About Juri Strumpflohner

Juri Strumpflohner mainly operates in the web sector developing rich applications with HTML5 and JavaScript. Beside having a Java background and developing Android applications he currently works as a software architect in the e-government sector.

Integrating Jersey with Spring

Spring provides a lot of benefits and promotes best practices with its dependency injection mechanism, application lifecycle management and Hibernate support (just to mention some). In addition when you want to have a clean server-side REST-like JSON Api, I found Jersey to be quite handy. This article briefly highlights how both of them can be integrated.

In my little spare time I’m currently trying to revive one of my earlier private projects which never exited the private beta (I’ll write more about it once I publish it). The project consists of a JavaScript rich client interface with a Java server “back-end” hosted on Google AppEngine. I’m currently completely rewriting it and so I started out cleanly by creating a Jersey REST Api on the server-side, that exposes it’s data in JSON. An example of such Jersey-exposed class is the following:

@Path("/sourcecodeitems")
public class SourceCodeItemGateway {	
	...
	
	@GET
	@Produces(MediaType.APPLICATION_JSON)
	public List<sourcecodeitemdto> index(){
		ArrayList<sourcecodeitemdto> listOfItems = new ArrayList<sourcecodeitemdto>();
		
		for (SourceCodeItem item : sourceCodeItems) {
			listOfItems.add(new SourceCodeItemDTO(item));
		}
		
		return listOfItems;
	}
	
	...	
}

The according web.config looks as follows:

<web-app version="2.5" xmlns:web="http://java.sun.com/xml/ns/javaee/web-app_2_5.xsd" xmlns:xsi="http://www.w3.org/2001/XMLSchema-instance" xmlns="http://java.sun.com/xml/ns/javaee" xsi:schemalocation="http://java.sun.com/xml/ns/javaee http://java.sun.com/xml/ns/javaee/web-app_2_5.xsd">
 <servlet>
  <servlet-name>Jersey Web Application</servlet-name>
  <servlet-class>com.sun.jersey.spi.container.servlet.ServletContainer</servlet-class>
  <init-param>
   <param-name>com.sun.jersey.config.property.packages</param-name>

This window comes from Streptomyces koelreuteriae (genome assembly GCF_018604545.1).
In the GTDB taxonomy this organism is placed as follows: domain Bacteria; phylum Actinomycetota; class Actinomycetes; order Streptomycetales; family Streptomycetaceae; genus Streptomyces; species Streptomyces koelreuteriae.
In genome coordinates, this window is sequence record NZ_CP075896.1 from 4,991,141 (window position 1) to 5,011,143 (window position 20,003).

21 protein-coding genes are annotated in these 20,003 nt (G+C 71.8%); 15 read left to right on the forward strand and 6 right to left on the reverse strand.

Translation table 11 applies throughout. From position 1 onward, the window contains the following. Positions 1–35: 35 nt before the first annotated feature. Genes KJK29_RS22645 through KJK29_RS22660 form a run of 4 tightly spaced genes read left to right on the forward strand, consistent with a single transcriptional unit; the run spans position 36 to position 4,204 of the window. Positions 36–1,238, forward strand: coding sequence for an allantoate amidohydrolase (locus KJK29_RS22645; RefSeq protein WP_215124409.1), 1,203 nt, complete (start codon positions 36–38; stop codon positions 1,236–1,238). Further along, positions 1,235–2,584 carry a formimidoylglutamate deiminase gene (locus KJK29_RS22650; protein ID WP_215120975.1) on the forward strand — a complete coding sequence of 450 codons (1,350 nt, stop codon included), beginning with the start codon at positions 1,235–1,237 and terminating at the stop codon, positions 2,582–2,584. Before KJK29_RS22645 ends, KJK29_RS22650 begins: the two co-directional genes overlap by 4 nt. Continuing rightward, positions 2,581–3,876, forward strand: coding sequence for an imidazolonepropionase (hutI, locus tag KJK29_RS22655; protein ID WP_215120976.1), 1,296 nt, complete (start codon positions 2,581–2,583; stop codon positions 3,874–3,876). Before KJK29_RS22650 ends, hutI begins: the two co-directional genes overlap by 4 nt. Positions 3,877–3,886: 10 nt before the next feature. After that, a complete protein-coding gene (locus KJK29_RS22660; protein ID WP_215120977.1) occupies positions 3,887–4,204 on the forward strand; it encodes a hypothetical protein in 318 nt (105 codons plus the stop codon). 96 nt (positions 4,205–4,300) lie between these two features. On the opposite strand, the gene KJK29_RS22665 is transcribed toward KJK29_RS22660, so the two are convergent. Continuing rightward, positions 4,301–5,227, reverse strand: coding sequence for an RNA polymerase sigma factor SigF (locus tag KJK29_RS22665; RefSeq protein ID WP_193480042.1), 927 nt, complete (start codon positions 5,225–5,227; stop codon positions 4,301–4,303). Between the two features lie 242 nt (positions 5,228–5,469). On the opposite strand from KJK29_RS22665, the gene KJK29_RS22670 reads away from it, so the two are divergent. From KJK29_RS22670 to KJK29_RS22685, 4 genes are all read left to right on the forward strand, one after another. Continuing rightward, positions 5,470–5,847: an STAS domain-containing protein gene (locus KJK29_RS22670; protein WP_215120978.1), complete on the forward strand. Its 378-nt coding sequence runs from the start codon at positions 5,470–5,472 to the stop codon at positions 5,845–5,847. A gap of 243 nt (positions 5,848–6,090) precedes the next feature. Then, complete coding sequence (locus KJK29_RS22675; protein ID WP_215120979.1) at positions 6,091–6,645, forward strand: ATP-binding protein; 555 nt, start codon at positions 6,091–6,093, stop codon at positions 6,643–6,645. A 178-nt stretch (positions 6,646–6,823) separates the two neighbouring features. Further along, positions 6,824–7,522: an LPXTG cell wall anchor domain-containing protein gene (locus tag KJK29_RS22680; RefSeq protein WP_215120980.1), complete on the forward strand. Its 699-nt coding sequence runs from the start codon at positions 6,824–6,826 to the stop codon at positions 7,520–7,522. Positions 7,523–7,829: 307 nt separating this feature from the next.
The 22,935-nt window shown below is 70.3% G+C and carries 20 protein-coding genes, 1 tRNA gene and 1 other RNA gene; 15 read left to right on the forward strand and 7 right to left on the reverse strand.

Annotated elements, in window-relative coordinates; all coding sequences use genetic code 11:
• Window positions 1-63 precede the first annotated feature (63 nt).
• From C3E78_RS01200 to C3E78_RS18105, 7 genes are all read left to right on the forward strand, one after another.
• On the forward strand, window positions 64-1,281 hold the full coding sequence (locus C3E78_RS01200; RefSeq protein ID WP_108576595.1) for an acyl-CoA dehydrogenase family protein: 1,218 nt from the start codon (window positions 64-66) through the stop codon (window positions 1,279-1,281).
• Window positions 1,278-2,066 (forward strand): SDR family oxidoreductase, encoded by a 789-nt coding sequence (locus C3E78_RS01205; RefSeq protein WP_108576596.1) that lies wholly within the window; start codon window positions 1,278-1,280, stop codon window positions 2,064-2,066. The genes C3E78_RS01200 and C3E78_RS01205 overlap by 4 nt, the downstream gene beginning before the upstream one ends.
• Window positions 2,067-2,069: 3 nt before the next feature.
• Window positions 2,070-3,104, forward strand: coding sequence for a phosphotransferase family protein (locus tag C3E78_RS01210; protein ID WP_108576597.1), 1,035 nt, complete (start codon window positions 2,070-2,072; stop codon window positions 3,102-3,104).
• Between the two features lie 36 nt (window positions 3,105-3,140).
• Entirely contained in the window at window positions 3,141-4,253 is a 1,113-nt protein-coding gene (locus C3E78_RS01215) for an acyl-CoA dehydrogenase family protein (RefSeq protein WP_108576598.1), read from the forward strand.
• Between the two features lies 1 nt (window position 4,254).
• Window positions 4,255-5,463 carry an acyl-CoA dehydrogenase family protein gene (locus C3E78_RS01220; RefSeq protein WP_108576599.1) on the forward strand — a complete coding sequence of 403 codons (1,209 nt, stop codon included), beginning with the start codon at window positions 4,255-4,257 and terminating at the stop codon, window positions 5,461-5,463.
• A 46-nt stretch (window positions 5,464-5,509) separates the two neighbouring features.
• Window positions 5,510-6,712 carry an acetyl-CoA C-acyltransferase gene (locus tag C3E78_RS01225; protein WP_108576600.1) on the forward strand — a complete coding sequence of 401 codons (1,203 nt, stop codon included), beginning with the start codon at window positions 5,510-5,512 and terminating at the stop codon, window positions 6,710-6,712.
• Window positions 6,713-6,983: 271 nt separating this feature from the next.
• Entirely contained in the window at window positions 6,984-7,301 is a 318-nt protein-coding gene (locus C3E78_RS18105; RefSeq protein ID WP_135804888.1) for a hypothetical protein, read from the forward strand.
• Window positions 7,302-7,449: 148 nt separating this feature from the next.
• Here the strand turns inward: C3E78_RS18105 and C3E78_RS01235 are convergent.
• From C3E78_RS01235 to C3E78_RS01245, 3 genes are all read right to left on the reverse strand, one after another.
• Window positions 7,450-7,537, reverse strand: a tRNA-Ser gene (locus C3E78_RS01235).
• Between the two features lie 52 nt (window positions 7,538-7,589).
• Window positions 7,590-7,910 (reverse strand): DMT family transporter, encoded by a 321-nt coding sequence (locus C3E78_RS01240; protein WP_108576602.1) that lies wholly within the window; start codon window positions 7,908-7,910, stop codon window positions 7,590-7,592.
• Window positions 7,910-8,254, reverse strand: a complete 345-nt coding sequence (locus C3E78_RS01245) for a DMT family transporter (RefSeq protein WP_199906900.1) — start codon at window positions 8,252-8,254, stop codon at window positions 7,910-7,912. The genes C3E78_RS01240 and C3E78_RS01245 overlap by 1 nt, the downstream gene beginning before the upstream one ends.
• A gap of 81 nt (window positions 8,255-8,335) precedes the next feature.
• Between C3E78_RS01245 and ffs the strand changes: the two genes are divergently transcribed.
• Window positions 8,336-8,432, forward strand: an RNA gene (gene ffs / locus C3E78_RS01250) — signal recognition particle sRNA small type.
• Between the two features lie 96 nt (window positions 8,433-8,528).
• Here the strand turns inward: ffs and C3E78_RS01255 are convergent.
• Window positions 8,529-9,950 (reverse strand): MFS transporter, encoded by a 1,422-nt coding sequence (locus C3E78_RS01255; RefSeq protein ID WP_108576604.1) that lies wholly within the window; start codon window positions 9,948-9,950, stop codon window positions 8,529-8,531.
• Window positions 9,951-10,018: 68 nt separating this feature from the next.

<param-value>com.jsdev.myproject.service</param-value>
  </init-param>
  <init-param>
   <param-name>com.sun.jersey.api.json.POJOMappingFeature</param-name>
   <param-value>true</param-value>
  </init-param>
  <load-on-startup>1</load-on-startup>
 </servlet>
 <servlet-mapping>
  <servlet-name>Jersey Web Application</servlet-name>
  <url-pattern>/backend/*</url-pattern>
 </servlet-mapping>
 <welcome-file-list>
  <welcome-file>welcome.jsp</welcome-file>
 </welcome-file-list>
</web-app>

Line 7 indicates the package where your Jersey resources lie and line 10 activates the auto-mapping feature of your POJOs to Json.

Integrating with Spring

In order to integrate Jersey with Spring, you first need to include the jersey-spring-<version>.jar that comes with the Jersey package download. Include it in your build-path. You can then either configure your Jersey resource (SourceCodeItemGateway above) using Spring annotations (@Component) or to do it xml-based like…

<beans xmlns:xsi="http://www.w3.org/2001/XMLSchema-instance" xmlns="http://www.springframework.org/schema/beans" xsi:schemalocation="http://www.springframework.org/schema/beans http://www.springframework.org/schema/beans/spring-beans.xsd">

 <bean class="com.jsdev.mydevbook.service.SourceCodeItemGateway" name="sourceCodeItemGateway">
  <property name="pingService" ref="pingService">
 </property></bean>
 
 <bean class="com.jsdev.myproject.service.PingService" id="pingService">
 </bean>

</beans>

Line 3 shows the bean configuration of the Jersey resource class as well as a configured dependency (PingService) which will be managed and injected by Spring. Finally, you need to adapt the web.config file to properly hook in Spring with Jersey:

<servlet>
 <servlet-name>jersey-servlet</servlet-name>
 <servlet-class>com.sun.jersey.spi.spring.container.servlet.SpringServlet</servlet-class>
 <init-param>
  <param-name>com.sun.jersey.config.property.packages</param-name>
  <param-value>com.jsdev.myproject.service</param-value>
 </init-param>
 <init-param>
  <param-name>com.sun.jersey.api.json.POJOMappingFeature</param-name>
  <param-value>true</param-value>
 </init-param>
 <load-on-startup>1</load-on-startup>
</servlet>

<servlet-mapping>
 <servlet-name>jersey-servlet</servlet-name>
 <url-pattern>/backend/*</url-pattern>
</servlet-mapping>

<context-param>
 <param-name>contextConfigLocation</param-name>
 <param-value>
  /WEB-INF/spring-service.xml
  /WEB-INF/spring-data.xml
 </param-value>
</context-param>

Note in line 3 how we instantiate the Jersey SpringServlet. Line 23 and 24 show the path to the Spring configuration files. The previously shown bean configuration is an excerpt from the spring-service.xml. spring-data.xml is supposed to contain everything related to the data access.

Reference: Integrating Jersey with Spring from our JCG partner Juri Strumpflohner at the Juri Strumpflohner’s TechBlog.

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